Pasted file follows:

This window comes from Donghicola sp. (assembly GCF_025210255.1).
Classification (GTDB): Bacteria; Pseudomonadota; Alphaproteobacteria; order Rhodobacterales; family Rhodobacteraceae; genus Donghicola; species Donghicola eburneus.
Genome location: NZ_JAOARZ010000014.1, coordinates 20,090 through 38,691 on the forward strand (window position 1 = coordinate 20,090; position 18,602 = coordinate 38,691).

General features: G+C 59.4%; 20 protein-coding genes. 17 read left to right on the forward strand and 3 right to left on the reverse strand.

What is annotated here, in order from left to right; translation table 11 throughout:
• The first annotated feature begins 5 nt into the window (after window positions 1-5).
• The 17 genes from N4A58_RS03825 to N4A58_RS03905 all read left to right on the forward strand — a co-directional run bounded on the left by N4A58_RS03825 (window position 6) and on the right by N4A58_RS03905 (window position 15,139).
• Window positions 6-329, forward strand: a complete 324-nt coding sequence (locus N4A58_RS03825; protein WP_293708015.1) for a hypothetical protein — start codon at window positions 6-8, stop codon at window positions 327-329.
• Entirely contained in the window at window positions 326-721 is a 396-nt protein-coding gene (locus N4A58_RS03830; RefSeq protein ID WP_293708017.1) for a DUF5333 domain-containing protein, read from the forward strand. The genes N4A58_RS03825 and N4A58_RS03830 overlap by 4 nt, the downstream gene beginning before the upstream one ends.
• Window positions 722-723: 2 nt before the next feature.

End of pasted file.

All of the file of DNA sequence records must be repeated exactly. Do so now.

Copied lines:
This window comes from Donghicola sp. (assembly GCF_025210255.1).
Classification (GTDB): Bacteria; Pseudomonadota; Alphaproteobacteria; order Rhodobacterales; family Rhodobacteraceae; genus Donghicola; species Donghicola eburneus.
Genome location: NZ_JAOARZ010000014.1, coordinates 20,090 through 38,691 on the forward strand (window position 1 = coordinate 20,090; position 18,602 = coordinate 38,691).

General features: G+C 59.4%; 20 protein-coding genes. 17 read left to right on the forward strand and 3 right to left on the reverse strand.

What is annotated here, in order from left to right; translation table 11 throughout:
• The first annotated feature begins 5 nt into the window (after window positions 1-5).
• The 17 genes from N4A58_RS03825 to N4A58_RS03905 all read left to right on the forward strand — a co-directional run bounded on the left by N4A58_RS03825 (window position 6) and on the right by N4A58_RS03905 (window position 15,139).
• Window positions 6-329, forward strand: a complete 324-nt coding sequence (locus N4A58_RS03825; protein WP_293708015.1) for a hypothetical protein — start codon at window positions 6-8, stop codon at window positions 327-329.
• Entirely contained in the window at window positions 326-721 is a 396-nt protein-coding gene (locus N4A58_RS03830; RefSeq protein ID WP_293708017.1) for a DUF5333 domain-containing protein, read from the forward strand. The genes N4A58_RS03825 and N4A58_RS03830 overlap by 4 nt, the downstream gene beginning before the upstream one ends.
• Window positions 722-723: 2 nt before the next feature.